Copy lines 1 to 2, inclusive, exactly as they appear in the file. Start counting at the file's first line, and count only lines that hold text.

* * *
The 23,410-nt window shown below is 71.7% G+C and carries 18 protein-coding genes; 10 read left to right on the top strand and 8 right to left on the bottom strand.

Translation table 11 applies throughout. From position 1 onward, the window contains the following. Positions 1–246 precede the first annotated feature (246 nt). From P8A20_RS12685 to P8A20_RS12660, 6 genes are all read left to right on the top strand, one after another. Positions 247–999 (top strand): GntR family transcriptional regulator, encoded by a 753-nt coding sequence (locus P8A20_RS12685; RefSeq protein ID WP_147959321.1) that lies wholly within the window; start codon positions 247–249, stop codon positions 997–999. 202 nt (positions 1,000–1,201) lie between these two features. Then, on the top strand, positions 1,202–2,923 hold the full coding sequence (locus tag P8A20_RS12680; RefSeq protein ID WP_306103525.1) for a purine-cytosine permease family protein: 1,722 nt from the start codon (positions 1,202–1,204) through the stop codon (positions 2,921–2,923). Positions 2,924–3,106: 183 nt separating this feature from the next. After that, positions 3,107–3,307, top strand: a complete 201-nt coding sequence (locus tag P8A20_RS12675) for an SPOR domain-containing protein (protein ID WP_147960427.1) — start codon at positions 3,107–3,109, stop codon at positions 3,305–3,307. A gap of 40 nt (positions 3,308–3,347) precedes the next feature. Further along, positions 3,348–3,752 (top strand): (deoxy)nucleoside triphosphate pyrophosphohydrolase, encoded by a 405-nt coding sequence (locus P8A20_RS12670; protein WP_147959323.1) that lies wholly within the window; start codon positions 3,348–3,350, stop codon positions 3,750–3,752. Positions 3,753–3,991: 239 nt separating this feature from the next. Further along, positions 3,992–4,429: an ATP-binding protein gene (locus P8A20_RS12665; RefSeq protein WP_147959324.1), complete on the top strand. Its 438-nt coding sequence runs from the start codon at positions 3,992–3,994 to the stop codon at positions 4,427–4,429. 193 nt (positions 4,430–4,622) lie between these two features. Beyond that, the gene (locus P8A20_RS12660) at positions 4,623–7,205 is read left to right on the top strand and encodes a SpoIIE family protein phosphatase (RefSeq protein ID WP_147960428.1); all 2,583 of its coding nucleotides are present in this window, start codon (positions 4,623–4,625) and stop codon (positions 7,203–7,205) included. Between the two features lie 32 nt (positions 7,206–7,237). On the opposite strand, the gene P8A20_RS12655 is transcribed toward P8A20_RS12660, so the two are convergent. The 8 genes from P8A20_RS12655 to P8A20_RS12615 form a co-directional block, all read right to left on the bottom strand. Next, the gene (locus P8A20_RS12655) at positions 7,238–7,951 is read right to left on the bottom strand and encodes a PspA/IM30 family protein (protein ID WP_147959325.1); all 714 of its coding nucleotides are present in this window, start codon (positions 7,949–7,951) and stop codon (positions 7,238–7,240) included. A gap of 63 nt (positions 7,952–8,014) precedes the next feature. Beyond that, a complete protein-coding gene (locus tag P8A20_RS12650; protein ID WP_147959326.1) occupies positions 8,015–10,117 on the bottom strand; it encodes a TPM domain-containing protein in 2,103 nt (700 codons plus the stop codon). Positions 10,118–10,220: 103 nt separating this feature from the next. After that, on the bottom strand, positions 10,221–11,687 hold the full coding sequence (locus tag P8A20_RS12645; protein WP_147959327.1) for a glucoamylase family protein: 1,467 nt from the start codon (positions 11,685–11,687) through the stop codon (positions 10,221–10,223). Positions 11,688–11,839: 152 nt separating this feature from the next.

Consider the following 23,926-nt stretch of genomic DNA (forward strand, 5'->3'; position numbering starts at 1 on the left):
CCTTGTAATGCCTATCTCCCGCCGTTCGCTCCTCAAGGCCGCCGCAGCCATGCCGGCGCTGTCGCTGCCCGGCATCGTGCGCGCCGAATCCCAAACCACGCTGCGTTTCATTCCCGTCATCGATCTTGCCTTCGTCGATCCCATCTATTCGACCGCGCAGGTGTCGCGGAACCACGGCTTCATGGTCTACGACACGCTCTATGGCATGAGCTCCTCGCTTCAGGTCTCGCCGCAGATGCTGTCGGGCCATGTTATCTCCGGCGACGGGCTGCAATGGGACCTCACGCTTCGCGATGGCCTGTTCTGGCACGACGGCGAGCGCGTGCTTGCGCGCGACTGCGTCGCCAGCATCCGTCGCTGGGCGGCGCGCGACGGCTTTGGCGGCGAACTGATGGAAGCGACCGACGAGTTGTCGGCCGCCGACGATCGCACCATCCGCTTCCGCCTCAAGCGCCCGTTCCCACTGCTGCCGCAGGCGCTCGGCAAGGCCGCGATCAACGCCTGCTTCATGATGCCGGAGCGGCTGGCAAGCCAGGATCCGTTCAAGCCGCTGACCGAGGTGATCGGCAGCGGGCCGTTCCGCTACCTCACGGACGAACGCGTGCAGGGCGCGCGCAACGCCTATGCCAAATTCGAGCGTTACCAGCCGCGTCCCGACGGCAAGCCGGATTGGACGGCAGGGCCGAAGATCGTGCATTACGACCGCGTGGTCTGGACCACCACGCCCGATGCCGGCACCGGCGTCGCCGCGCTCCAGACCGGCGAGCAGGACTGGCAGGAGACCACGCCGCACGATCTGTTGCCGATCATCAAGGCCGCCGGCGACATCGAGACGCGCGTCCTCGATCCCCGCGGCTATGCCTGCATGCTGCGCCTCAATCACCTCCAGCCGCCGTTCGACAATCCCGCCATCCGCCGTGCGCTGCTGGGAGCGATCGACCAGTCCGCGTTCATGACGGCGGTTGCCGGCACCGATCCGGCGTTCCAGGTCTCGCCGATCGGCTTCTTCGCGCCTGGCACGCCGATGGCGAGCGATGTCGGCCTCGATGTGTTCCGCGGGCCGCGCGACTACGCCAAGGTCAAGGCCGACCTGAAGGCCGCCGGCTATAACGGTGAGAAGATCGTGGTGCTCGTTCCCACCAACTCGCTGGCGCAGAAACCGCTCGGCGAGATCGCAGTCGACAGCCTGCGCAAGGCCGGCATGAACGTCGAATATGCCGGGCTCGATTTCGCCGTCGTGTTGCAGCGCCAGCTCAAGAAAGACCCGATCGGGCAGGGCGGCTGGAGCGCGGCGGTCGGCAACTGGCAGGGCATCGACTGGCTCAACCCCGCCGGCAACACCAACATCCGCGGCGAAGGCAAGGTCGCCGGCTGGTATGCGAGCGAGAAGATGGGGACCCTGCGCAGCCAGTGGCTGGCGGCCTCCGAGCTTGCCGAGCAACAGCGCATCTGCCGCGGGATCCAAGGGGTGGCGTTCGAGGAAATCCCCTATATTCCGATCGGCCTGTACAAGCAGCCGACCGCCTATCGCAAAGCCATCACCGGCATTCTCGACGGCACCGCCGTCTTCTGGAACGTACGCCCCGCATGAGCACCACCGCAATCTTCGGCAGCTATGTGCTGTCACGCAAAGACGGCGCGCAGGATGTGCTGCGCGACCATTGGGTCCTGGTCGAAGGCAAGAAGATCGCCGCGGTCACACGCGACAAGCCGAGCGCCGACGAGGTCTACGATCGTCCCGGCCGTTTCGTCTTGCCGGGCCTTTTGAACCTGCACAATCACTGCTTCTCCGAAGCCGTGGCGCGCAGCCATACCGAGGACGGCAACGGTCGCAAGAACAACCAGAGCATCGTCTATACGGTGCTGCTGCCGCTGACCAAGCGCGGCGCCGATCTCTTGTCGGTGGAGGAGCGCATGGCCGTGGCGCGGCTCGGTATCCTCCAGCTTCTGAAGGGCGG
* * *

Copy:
The 23,410-nt window shown below is 71.7% G+C and carries 18 protein-coding genes; 10 read left to right on the top strand and 8 right to left on the bottom strand.

Translation table 11 applies throughout. From position 1 onward, the window contains the following. Positions 1–246 precede the first annotated feature (246 nt). From P8A20_RS12685 to P8A20_RS12660, 6 genes are all read left to right on the top strand, one after another. Positions 247–999 (top strand): GntR family transcriptional regulator, encoded by a 753-nt coding sequence (locus P8A20_RS12685; RefSeq protein ID WP_147959321.1) that lies wholly within the window; start codon positions 247–249, stop codon positions 997–999. 202 nt (positions 1,000–1,201) lie between these two features. Then, on the top strand, positions 1,202–2,923 hold the full coding sequence (locus tag P8A20_RS12680; RefSeq protein ID WP_306103525.1) for a purine-cytosine permease family protein: 1,722 nt from the start codon (positions 1,202–1,204) through the stop codon (positions 2,921–2,923). Positions 2,924–3,106: 183 nt separating this feature from the next. After that, positions 3,107–3,307, top strand: a complete 201-nt coding sequence (locus tag P8A20_RS12675) for an SPOR domain-containing protein (protein ID WP_147960427.1) — start codon at positions 3,107–3,109, stop codon at positions 3,305–3,307. A gap of 40 nt (positions 3,308–3,347) precedes the next feature. Further along, positions 3,348–3,752 (top strand): (deoxy)nucleoside triphosphate pyrophosphohydrolase, encoded by a 405-nt coding sequence (locus P8A20_RS12670; protein WP_147959323.1) that lies wholly within the window; start codon positions 3,348–3,350, stop codon positions 3,750–3,752. Positions 3,753–3,991: 239 nt separating this feature from the next. Further along, positions 3,992–4,429: an ATP-binding protein gene (locus P8A20_RS12665; RefSeq protein WP_147959324.1), complete on the top strand. Its 438-nt coding sequence runs from the start codon at positions 3,992–3,994 to the stop codon at positions 4,427–4,429. 193 nt (positions 4,430–4,622) lie between these two features. Beyond that, the gene (locus P8A20_RS12660) at positions 4,623–7,205 is read left to right on the top strand and encodes a SpoIIE family protein phosphatase (RefSeq protein ID WP_147960428.1); all 2,583 of its coding nucleotides are present in this window, start codon (positions 4,623–4,625) and stop codon (positions 7,203–7,205) included. Between the two features lie 32 nt (positions 7,206–7,237). On the opposite strand, the gene P8A20_RS12655 is transcribed toward P8A20_RS12660, so the two are convergent. The 8 genes from P8A20_RS12655 to P8A20_RS12615 form a co-directional block, all read right to left on the bottom strand. Next, the gene (locus P8A20_RS12655) at positions 7,238–7,951 is read right to left on the bottom strand and encodes a PspA/IM30 family protein (protein ID WP_147959325.1); all 714 of its coding nucleotides are present in this window, start codon (positions 7,949–7,951) and stop codon (positions 7,238–7,240) included. A gap of 63 nt (positions 7,952–8,014) precedes the next feature. Beyond that, a complete protein-coding gene (locus tag P8A20_RS12650; protein ID WP_147959326.1) occupies positions 8,015–10,117 on the bottom strand; it encodes a TPM domain-containing protein in 2,103 nt (700 codons plus the stop codon). Positions 10,118–10,220: 103 nt separating this feature from the next. After that, on the bottom strand, positions 10,221–11,687 hold the full coding sequence (locus tag P8A20_RS12645; protein WP_147959327.1) for a glucoamylase family protein: 1,467 nt from the start codon (positions 11,685–11,687) through the stop codon (positions 10,221–10,223). Positions 11,688–11,839: 152 nt separating this feature from the next.